Oddly enough, the first two books that I read involved faeries (not for any particular reason). And two were set in Oxford.
Month: March 2020
I reached a milestone of 300 followers. Thanks everyone! Welcome to new followers, and thanks to old followers for continuing to read my stuff.
Hand washing song
Storm Faerywolf pointed out in his recent article on The Wild Hunt that singing “Isis Astarte Diana Hecate Demeter Kālī Inanna” twice measures approximately 20 seconds of hand washing, the recommended duration for getting really clean — and it works!
(Video of me singing it after the jump.)
Notable and quotable: coronavirus (2)
The first roundup of coronavirus posts was getting a little unwieldy, so here’s a second instalment.
Various posts have been reflecting on the implications of social distancing, and being cooped up with your partner and/or house-mates.
Ritual to the Asklepiadae
In addition to the recommended precautions like hygiene, social distancing, self-quarantine, and so on, it’s also a good idea to strengthen your immune system by keeping well hydrated, taking plenty of vitamins and herbal supplements. It’s also important to maintain your regular spiritual practice, in order to keep your spirits up, as much as anything else. Magical and spiritual interventions can also be helpful here. So here is a ritual to Asklepios and his family, the Asklepiadae.
Hugging while 2 metres apart
Many people are going to be deprived of touch and hugging while self-isolating during the coronavirus pandemic.
About fifteen years ago, I went to a dowsing workshop in Bristol, UK, led by a guy called Jason. He got us to think of a happy memory and then dowse the edges of each other’s aura with dowsing rods. The aura expands when you’re happy or thinking of a happy memory. Thinking happy thoughts may also release serotonin (happy hormones).
If you don’t believe in auras, think about mirror neurons instead. The way these work is that if you see someone else performing a physical action (such as lifting their arm), the neurons that would activate lifting your arm fire in readiness to imitate them.
There’s also the muscle memory of actual hugs.
Two metre hug
In order for this to work, you do need to explain it to the other person; this means consent is automatically part of the hugging process. Yay!
You can explain either with mirror neurons, muscle memory, or the aura depending on your preference and/or audience.
If you’re doing a virtual hug over online video, it has to be mirror neurons, serotonin, and muscle memory.
Step 1. Stand two metres away from the person you want to hug. (For online video, stand so they can see the upper half of your body.)
Step 2. Think of a happy memory (if you don’t have a happy memory, think of something that would make you happy). Take a bit of time to build up this memory or happy thought. It’s probably good if the happy thought involves the person you’re air-hugging.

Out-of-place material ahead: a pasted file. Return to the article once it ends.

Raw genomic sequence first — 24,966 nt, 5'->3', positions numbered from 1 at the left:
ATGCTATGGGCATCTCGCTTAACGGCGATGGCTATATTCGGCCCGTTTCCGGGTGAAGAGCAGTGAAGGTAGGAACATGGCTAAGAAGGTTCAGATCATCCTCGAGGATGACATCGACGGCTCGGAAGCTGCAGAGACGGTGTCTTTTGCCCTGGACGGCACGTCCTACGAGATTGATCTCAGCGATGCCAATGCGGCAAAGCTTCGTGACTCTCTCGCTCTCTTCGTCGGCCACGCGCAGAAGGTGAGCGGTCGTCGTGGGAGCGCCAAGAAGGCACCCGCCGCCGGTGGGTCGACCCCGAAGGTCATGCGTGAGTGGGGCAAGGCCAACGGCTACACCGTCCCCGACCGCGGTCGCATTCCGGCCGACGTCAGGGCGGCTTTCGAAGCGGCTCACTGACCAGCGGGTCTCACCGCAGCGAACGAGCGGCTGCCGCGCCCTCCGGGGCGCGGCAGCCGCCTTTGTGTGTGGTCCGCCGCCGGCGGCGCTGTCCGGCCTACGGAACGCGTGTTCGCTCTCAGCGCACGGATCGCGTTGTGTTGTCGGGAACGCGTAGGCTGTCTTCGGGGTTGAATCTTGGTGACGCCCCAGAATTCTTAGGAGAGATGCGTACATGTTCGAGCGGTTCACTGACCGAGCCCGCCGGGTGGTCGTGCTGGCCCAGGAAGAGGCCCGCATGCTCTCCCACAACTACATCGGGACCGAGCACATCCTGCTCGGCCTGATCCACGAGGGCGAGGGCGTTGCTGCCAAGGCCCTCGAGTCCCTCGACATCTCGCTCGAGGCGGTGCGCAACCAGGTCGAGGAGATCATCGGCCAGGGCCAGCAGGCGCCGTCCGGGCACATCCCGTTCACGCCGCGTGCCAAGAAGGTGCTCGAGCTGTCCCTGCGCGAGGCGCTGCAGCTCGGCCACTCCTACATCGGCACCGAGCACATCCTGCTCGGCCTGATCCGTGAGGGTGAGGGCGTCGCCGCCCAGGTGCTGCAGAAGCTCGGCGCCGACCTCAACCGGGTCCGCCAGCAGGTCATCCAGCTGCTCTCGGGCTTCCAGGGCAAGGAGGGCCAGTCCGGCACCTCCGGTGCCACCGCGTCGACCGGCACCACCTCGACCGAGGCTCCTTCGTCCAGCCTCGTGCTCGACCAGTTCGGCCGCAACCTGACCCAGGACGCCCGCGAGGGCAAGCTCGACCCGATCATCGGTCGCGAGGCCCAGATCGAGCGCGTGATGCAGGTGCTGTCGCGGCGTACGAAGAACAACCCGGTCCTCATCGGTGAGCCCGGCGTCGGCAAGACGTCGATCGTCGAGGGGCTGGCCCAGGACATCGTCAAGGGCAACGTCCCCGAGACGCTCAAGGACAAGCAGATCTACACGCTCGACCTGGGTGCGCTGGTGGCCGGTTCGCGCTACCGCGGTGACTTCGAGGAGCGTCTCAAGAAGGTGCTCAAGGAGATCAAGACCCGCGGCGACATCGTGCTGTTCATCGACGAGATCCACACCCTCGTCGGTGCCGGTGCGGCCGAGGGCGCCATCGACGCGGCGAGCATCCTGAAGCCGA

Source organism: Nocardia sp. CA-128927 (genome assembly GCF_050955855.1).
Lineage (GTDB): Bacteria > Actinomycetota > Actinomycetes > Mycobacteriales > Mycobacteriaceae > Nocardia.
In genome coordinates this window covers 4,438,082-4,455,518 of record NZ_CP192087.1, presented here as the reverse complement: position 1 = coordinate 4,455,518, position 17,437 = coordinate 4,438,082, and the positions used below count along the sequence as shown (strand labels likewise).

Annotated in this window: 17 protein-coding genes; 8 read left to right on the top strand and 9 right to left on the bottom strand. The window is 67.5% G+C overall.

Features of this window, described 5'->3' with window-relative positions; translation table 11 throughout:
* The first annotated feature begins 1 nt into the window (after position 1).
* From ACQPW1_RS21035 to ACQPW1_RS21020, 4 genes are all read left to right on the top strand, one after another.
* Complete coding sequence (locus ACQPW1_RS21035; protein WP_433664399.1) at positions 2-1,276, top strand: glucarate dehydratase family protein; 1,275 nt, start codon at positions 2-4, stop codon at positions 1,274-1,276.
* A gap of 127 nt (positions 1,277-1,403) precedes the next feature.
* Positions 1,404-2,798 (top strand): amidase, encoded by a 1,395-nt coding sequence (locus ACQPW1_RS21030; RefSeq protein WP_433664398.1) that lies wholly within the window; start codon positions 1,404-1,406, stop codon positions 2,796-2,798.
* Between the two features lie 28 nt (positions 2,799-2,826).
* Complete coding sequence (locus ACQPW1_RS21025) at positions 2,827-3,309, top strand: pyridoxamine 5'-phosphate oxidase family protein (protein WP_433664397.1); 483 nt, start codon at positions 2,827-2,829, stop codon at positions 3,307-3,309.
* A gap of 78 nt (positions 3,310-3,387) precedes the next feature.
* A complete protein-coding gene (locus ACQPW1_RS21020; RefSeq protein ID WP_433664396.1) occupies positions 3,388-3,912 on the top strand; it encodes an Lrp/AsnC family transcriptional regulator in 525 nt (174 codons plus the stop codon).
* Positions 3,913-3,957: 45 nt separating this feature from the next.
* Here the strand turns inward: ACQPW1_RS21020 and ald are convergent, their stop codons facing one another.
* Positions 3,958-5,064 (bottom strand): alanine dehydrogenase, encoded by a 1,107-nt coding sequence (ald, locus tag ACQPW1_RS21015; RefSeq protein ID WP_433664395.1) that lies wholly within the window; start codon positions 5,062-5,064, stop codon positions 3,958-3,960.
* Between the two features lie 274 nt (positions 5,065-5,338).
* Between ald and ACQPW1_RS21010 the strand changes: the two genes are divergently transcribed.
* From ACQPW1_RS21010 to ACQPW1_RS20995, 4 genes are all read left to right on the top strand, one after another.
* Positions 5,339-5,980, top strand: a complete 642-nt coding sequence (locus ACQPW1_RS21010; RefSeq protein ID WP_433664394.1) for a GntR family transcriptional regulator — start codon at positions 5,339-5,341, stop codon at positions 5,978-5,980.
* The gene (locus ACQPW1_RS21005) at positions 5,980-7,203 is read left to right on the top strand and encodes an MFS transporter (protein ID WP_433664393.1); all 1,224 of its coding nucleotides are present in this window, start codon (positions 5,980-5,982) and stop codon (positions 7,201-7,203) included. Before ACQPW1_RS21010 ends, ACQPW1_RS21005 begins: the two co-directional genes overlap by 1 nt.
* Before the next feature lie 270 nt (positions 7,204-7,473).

Step 3. Move your arms as if you were hugging the other person. Spend at least thirty seconds in the hug position.
Stay healthy, and blessed be!
All images from Pixabay (public domain).
If you enjoyed this post, you might like my books.
What we have in common
I dreamed that I was in an Anglican or Episcopalian Church in North America and had been invited by the vicar to introduce a hymn. She handed me the order of service which already had a hymn picked out, and it had been annotated to change “him” to “her”, so I introduced it and encouraged people to sing “her” where appropriate if they wanted to. One of the congregation said they didn’t really know the tune for that hymn. So then I suggested we sang Morning has broken and changed “him” to “her” in the second verse, and “God’s” to “Her” in the third verse. Then I woke up.
Notable and quotable: coronavirus (1)
- There have been some great posts on the coronavirus in the Pagan community.
- Nimue Brown has written on the political implications;
- Laura Tempest Zakroff has created an immunity sigil. (Patheos *)
- I’ve offered a modified version of the cakes and wine ritual.
- Dana offers spiritual self care practices to ease the stress.
- Video from Lora O’Brien on community and coronavirus protocols.
- Article from The Wild Hunt Pagan news outlet on cancelling or rescheduling Pagan events, and rethinking communal practices.
- Excellent comments and advice from John Beckett (Patheos *)
- Wonderful post from The River Crow on Indoor Druidry.
- Mark Green on community and spirituality during quarantine (and good news, he’s working on another book).
- Further updates from the Wild Hunt Pagan news site on event cancellations due to coronavirus.
- Reflections from Julian Vayne on the occult significance of this, and being community-minded.
- My post What we have in common, reminding us of shared values of community and compassion across different faith groups including Pagan traditions.
- How to hug whilst standing two metres apart.
- Notable and quotable: coronavirus: part 2
Cakes and wine in a pandemic
Most religions that share food and drink have been having discussions about how to modify these practices to make them safe during the coronavirus pandemic. Mostly that means not meeting at all.
Books I read in February 2020
I read three books in February, all of which I have read before: the first three books of S M Stirling’s Emberverse trilogy. I re-read them because I like the characters very much.